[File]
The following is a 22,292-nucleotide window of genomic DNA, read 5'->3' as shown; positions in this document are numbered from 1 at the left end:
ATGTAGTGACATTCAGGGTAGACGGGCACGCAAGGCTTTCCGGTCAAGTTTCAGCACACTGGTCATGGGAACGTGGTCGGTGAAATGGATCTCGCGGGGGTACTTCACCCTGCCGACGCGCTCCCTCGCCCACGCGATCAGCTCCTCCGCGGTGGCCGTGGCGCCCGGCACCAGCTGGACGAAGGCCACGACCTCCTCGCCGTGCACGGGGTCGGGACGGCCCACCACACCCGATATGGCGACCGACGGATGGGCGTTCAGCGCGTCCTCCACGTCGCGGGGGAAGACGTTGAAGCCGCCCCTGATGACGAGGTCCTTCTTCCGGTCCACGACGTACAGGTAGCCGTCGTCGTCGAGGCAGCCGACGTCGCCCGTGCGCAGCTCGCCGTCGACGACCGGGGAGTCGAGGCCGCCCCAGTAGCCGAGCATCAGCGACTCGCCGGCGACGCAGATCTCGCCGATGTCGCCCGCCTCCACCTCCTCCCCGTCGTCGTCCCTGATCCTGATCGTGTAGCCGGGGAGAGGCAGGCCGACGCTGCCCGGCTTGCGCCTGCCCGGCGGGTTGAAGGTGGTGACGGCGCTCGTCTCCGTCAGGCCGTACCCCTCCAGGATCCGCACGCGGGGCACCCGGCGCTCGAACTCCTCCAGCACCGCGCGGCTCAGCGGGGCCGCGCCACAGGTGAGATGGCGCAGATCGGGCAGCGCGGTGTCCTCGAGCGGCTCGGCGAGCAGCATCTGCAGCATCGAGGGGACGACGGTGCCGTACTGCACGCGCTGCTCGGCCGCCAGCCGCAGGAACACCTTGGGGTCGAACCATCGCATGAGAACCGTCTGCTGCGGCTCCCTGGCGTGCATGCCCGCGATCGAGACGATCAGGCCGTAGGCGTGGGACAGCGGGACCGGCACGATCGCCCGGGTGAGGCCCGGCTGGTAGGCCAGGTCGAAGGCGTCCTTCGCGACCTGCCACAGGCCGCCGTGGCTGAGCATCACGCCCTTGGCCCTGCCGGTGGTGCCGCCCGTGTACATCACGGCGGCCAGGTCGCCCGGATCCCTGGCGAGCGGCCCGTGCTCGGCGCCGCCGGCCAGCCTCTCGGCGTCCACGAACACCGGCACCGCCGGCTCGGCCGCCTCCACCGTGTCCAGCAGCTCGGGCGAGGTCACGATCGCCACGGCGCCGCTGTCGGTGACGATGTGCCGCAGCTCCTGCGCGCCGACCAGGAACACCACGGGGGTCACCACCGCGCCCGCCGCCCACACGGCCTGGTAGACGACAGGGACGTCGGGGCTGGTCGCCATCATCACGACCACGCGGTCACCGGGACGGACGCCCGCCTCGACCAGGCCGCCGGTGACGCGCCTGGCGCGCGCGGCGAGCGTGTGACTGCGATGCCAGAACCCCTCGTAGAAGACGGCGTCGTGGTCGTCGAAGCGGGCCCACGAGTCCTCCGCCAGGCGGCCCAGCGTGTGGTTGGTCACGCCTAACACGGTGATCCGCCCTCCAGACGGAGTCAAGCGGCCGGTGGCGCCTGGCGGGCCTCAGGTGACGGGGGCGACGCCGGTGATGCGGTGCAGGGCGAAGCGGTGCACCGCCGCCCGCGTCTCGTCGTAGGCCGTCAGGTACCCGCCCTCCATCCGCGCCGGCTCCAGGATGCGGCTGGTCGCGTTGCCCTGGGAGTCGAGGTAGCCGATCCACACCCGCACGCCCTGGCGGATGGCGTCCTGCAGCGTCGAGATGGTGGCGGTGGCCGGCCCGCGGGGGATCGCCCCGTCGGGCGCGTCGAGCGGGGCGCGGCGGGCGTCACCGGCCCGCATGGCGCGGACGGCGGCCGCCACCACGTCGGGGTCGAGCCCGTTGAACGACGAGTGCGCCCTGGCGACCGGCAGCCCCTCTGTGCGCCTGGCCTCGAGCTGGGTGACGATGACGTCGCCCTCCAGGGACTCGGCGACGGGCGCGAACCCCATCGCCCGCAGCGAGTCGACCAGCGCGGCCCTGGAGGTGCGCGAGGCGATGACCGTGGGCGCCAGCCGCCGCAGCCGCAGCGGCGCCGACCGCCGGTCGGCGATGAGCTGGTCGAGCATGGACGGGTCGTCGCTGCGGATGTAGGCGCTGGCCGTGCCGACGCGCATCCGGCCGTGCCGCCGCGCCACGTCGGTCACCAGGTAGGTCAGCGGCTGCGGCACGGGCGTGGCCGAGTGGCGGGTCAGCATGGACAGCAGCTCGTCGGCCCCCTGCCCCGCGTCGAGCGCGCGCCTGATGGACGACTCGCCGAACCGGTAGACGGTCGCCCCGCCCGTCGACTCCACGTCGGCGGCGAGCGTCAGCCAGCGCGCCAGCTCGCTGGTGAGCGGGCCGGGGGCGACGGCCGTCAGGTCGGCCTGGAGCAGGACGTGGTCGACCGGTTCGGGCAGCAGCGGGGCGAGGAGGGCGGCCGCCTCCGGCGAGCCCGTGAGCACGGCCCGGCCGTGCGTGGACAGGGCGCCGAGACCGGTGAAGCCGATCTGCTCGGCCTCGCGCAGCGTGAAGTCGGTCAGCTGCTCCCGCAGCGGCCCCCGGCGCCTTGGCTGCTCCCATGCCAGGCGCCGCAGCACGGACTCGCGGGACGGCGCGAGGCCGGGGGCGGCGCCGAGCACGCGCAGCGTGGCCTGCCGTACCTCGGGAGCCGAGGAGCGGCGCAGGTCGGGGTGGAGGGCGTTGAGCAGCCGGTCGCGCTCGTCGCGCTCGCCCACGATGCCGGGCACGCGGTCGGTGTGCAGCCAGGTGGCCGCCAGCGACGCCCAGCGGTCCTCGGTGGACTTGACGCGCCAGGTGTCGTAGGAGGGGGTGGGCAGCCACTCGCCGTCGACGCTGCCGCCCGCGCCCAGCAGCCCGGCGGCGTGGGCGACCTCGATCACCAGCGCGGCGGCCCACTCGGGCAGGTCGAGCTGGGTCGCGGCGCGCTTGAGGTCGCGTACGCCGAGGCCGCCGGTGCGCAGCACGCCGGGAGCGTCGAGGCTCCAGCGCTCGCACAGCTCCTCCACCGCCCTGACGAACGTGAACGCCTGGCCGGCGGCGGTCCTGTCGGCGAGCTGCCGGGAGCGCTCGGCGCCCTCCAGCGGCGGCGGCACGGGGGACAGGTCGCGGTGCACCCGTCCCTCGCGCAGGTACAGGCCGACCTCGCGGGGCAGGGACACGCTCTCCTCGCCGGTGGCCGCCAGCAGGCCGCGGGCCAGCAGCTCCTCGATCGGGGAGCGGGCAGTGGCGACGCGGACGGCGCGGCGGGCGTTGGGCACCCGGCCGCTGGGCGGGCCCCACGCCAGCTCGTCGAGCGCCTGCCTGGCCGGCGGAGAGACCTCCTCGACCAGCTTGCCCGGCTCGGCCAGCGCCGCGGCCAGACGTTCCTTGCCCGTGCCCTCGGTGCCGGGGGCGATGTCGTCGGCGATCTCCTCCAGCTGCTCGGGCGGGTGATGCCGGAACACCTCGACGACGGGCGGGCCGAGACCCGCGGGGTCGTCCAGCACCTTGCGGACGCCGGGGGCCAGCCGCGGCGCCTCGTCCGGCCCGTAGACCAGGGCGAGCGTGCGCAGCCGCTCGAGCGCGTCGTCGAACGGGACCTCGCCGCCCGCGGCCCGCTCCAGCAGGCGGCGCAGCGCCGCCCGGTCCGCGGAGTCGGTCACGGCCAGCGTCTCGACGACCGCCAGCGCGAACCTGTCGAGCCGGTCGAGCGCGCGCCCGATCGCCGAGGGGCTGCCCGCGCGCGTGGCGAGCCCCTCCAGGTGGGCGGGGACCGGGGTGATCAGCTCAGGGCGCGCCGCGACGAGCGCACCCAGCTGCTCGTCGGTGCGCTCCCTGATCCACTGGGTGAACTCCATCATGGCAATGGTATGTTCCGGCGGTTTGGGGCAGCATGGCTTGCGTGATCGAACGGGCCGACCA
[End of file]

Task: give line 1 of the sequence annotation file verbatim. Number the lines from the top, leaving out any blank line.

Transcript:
The following is a 22,292-nucleotide window of genomic DNA, read 5'->3' as shown; positions in this document are numbered from 1 at the left end: